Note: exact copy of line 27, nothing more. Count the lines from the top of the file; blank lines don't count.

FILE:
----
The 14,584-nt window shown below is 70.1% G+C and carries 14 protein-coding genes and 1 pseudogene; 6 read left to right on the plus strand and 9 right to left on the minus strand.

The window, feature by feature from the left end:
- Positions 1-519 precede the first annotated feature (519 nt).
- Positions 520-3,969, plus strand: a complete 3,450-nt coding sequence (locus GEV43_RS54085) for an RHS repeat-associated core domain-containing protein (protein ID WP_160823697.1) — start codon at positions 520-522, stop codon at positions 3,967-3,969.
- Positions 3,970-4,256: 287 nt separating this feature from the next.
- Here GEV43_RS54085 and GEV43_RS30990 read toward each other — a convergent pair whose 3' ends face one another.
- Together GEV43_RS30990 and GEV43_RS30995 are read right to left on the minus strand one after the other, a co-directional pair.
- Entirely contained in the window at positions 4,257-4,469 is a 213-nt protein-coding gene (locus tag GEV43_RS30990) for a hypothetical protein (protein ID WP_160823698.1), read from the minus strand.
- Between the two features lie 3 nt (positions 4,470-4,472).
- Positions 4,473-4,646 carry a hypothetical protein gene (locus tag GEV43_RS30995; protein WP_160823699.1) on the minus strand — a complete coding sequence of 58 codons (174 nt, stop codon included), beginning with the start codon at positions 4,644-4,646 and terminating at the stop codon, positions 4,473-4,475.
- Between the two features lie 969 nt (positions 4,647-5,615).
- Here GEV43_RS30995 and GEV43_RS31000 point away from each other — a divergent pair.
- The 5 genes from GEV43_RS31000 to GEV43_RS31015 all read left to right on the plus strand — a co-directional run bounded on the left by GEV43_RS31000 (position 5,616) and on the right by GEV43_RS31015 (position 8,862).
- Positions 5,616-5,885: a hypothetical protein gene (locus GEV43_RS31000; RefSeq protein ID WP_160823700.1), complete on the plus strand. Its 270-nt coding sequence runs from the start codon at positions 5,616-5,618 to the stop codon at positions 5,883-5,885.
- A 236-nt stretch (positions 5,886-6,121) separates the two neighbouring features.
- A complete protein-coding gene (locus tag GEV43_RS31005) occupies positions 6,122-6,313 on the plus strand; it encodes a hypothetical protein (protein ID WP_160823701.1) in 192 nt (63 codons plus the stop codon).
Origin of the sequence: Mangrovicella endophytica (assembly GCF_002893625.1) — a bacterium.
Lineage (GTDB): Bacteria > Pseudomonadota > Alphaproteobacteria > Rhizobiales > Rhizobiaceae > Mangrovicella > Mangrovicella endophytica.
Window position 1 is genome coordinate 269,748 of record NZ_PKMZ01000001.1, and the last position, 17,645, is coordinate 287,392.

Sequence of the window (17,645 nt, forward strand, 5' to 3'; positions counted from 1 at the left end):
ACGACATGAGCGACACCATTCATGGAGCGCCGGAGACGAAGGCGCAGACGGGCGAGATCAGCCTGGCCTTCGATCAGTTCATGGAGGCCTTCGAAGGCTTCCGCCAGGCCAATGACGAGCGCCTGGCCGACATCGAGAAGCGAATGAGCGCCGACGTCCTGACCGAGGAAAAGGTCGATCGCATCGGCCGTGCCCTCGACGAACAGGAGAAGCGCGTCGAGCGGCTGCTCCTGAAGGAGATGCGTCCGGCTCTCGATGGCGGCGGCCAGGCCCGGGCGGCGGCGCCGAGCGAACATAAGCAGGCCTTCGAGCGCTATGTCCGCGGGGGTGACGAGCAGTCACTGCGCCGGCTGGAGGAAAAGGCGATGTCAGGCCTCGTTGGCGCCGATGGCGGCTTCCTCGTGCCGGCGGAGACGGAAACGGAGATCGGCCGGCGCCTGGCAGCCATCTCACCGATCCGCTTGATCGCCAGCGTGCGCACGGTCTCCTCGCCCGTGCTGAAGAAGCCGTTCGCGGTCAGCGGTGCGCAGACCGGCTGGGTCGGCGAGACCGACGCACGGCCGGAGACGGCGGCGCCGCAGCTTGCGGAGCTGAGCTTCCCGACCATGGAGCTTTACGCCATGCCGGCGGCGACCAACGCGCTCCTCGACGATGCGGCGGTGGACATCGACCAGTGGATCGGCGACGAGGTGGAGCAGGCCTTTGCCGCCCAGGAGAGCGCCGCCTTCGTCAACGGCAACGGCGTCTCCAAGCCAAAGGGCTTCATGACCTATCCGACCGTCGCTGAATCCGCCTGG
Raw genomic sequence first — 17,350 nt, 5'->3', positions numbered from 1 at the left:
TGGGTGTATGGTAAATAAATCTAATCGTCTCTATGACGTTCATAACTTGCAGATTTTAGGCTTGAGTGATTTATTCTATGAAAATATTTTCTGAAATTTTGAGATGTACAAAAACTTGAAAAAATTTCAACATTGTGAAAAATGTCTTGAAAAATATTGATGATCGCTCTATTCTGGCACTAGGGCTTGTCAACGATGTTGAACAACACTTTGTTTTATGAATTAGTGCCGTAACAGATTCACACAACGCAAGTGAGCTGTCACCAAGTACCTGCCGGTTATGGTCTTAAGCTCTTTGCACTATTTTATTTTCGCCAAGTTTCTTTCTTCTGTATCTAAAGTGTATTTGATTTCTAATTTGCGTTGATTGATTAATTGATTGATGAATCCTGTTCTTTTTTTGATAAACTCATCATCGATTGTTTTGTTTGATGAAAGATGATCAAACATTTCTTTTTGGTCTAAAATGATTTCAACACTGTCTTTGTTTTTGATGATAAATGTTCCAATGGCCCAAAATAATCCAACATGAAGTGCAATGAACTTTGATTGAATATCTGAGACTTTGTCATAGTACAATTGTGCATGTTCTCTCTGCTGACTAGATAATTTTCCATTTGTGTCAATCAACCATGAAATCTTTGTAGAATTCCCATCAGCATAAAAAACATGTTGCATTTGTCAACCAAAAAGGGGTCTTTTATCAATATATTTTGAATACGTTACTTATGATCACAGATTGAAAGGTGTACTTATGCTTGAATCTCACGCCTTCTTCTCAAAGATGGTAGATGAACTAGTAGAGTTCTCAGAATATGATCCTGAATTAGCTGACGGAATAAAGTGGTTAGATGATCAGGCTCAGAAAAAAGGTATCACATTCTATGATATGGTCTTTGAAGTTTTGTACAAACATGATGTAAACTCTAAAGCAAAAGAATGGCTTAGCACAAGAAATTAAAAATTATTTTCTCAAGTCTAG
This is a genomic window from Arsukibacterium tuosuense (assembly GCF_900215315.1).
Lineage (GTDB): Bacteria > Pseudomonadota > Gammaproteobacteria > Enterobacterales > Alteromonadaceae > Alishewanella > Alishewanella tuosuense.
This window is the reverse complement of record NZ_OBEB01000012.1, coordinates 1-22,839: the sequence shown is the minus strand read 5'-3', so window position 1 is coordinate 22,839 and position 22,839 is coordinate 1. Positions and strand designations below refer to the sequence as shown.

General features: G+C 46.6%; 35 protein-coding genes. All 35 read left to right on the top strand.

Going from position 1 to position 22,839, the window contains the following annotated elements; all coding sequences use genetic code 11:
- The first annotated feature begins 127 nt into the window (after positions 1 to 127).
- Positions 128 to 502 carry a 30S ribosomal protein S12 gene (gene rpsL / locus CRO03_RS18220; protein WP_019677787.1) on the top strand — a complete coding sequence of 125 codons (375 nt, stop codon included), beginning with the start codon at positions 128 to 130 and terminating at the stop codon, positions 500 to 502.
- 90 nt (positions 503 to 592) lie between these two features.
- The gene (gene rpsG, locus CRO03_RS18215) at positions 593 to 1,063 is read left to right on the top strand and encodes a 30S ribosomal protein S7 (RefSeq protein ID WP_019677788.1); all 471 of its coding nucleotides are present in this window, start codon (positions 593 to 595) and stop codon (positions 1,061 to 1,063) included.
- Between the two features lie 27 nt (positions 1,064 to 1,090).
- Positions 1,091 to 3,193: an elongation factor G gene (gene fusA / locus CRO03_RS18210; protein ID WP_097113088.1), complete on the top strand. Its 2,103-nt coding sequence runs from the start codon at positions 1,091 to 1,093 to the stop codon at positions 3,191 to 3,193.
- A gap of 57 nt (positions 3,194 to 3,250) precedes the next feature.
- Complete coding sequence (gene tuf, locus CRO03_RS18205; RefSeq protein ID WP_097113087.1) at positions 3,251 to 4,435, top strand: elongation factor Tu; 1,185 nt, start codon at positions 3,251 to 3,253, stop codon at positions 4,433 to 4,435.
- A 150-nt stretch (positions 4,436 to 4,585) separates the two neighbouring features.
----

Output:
General features: G+C 46.6%; 35 protein-coding genes. All 35 read left to right on the top strand.